Thomas Jefferson and Alexander Campbell on the Trinity

Thomas Jefferson and Alexander Campbell on the Trinity March 8, 2016

Thomas Jefferson, the third president of the USA, and Alexander Campbell, co-founder of the Christian Restoration Movement that divided into the Christian Church denomination (my mother’s church) and the Church of Christ denomination, were contemporaries from the State of Virginia. Both men were opposed to the historic church teaching of the doctrine of the Trinity. The following are two statements by them taken from

Thomas Jefferson: “When we shall have done away with the incomprehensible jargon of the Trinitarian arithmetic, that three are one, and one is three; when we shall have knocked down the artificial scaffolding, reared to mask from view the simple structure of Jesus; when, in short, we shall have unlearned everything which has been taught since his day, and got back to the pure and simple doctrines he inculcated, we shall then be truly and worthily his disciplines.” (Norman Cousins, In God We Trust, p. 156)

Alexander Campbell: “I object to the doctrine of the Trinity not because it is contrary to reason or revelation, but because of the metaphysical technicalities, the unintelligible jargon, the unmeaning language of the orthodox creeds on this subject, and the interminable war of words without ideas to which this word Trinity has given birth.” (Millennial Harbinger, 1833, p. 155)

This doctrine of Trinity actually was of late vintage. Although some church fathers created rogue formulations of God as a “Trinity” in the second and third centuries, the official formulation of the doctrine of Trinity that so many of us Christians know about was not created until those church fathers called “the three Cappadocians did so in the 370s. It was then made official by the Roman Catholic Church at its Council of Constantinople in 381. A creed was drafted that used the Nicene Creed of 325 as a framework and incorporated this new teaching of “the doctrine of the Trinity.” Interestingly, it was not called that in the creed.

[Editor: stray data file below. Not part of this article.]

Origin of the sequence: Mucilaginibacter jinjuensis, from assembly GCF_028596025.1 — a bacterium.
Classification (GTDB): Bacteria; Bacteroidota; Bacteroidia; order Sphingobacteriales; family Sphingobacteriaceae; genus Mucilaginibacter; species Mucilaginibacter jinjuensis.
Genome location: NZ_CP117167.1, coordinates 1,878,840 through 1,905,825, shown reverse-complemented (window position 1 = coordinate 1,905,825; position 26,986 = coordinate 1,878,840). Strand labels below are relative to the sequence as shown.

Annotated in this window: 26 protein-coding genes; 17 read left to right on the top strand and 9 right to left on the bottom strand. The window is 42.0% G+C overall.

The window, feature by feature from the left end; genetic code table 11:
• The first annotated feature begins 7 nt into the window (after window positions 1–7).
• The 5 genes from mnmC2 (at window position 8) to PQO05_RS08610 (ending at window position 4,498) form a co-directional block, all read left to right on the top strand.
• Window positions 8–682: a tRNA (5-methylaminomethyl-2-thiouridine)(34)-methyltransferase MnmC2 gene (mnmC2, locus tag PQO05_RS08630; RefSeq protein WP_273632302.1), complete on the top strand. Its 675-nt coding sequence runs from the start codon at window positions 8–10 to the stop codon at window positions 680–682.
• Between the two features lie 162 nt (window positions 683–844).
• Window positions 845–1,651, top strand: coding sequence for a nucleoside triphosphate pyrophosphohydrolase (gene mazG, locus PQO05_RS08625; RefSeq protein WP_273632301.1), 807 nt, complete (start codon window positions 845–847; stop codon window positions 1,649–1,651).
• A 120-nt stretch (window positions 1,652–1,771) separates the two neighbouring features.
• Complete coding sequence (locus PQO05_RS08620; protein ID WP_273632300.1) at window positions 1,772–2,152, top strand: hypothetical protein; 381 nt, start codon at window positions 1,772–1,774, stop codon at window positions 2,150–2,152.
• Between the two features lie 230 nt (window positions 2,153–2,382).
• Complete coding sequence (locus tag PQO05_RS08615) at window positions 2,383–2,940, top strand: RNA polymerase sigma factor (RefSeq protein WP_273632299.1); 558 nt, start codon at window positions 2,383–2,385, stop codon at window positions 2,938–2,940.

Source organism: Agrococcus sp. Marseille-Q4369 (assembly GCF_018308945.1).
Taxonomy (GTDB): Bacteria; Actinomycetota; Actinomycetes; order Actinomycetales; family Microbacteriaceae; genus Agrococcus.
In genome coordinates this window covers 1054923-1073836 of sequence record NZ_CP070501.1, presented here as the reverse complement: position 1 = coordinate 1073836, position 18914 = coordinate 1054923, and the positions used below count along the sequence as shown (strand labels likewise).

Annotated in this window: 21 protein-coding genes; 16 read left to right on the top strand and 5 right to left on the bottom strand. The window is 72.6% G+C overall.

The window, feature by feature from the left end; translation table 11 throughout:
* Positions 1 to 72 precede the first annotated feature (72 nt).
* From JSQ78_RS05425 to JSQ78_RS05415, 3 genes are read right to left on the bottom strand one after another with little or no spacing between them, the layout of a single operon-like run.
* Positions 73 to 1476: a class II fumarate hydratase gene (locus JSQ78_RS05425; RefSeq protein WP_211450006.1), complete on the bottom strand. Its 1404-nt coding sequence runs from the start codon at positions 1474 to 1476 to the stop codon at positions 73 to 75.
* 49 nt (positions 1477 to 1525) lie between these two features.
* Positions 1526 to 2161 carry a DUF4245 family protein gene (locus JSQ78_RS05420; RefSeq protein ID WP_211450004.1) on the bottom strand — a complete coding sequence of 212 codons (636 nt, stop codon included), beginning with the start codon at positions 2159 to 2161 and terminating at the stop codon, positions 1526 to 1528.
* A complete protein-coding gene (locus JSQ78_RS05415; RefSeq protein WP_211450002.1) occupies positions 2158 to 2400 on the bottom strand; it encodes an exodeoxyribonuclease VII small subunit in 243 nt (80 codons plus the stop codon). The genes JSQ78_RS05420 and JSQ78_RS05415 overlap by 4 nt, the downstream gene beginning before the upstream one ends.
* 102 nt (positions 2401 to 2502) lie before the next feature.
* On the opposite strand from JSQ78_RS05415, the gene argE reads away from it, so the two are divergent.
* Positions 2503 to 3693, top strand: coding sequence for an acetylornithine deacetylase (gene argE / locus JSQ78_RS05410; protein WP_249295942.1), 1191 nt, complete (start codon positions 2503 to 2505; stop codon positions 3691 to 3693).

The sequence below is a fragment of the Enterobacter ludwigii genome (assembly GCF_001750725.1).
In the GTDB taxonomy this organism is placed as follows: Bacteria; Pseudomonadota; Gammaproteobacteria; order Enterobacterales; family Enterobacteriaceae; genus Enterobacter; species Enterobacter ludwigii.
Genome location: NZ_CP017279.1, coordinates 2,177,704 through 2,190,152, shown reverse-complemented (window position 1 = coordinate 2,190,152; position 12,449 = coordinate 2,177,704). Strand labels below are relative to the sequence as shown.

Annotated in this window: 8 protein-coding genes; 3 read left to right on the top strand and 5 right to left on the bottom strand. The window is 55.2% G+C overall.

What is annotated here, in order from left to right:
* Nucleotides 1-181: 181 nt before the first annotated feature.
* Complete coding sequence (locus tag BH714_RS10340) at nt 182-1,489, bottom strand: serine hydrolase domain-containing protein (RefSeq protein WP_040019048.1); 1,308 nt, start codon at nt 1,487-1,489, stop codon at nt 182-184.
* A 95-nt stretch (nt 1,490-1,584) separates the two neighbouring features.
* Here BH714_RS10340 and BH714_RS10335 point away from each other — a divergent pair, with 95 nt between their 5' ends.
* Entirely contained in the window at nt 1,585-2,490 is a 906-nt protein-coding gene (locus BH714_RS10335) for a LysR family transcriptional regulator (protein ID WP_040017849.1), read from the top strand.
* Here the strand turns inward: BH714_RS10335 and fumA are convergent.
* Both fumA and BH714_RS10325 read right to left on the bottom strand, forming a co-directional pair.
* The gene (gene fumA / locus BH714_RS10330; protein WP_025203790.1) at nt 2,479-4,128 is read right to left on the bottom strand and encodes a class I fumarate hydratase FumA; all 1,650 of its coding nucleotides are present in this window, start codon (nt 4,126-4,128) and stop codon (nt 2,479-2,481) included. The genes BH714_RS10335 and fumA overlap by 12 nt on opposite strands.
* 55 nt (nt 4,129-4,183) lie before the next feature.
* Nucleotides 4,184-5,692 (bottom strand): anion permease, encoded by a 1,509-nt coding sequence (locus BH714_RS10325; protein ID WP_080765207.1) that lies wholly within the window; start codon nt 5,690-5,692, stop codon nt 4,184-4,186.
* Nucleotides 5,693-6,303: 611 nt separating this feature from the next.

Thomas Jefferson had alleged that this Trinity teaching was about three Gods/gods even though its advocates vehemently denied that. Jefferson was not alone in that characterization.

When the Roman Catholic Church adopted the Nicene Creed in 325, that creed was widely rejected by many Christians for decades. It stated that Jesus was “very God of very God,” meaning Jesus was fully God even though he was “begotten” by One who was fully God, viz., the Father. Church father Origen had crafted a theology to explain this begottenness called “eternal generation.” The Arian Controversy that had precipitated the Nicene Council had claimed that Jesus was not eternal but that he had a beginning prior to creation as the Logos-Son. Origen said Jesus was eternal yet also begotten or generated, which seems an oxymoron. The Nicene Creed endorsed eternal generation by declaring Jesus as “very God of very God.”

Why this strange language? “Very God” came from the Greek philosophers that preceded Jesus and Christianity. Thus, Thomas Jefferson further alleged that church fathers were influenced by Greek philosopher Plato in formulating their doctrine of the Trinity. I think Jefferson is quite right as evidenced by writings of the three Cappadocians that led to the final formulation of this doctrine.

Thus, the doctrine of the Trinity came from three men, and it was ratified by a church council. No one had ever heard of it before. The word “Trinity” was not in the Bible. And many distinguished Trinitarian scholars today admit that this doctrine is not in the Bible, meaning it is not expressly taught therein; rather, they concede it is a mere deduction of the Bible. Yet the apostle Paul wrote to his apostolic associate Timothy, “Whoever . . . does not agree with the sound words of our Lord Jesus Christ . . . is conceited, understanding nothing, and has a morbid craving for controversy and for disputes about words. From these come envy, dissension, slander, base suspicions” (1 Timothy 6.3-5). That is what happened in years following if you believe the recent preeminent history book of this period. It is written by Philip Jenkins, entitled Jesus Wars, and published by HarperOne. Or read the caustic book about Athanasius, the foremost defender of the Nicene Creed, written by the mathematician, scientist, and discoverer of gravity–Sir Isaac Newton. These books are eye-openers about the un-Christian behavior of the people who were responsible for establishing the Trinity doctrine that is not expressly taught in the Bible.


To see a list of titles of 130+ posts (2-3 pages) that are about Jesus not being God in the Bible, with a few about God not being a Trinity, at Kermit Zarley Blog click “Chistology” in the header bar. Most are condensations of my book, The Restitution of Jesus Christ. See my website, which is all about this book,  with reviews, etc. Learn about my books and purchase them at I was a Trinitarian for 22 years before reading myself out of it in the Bible.

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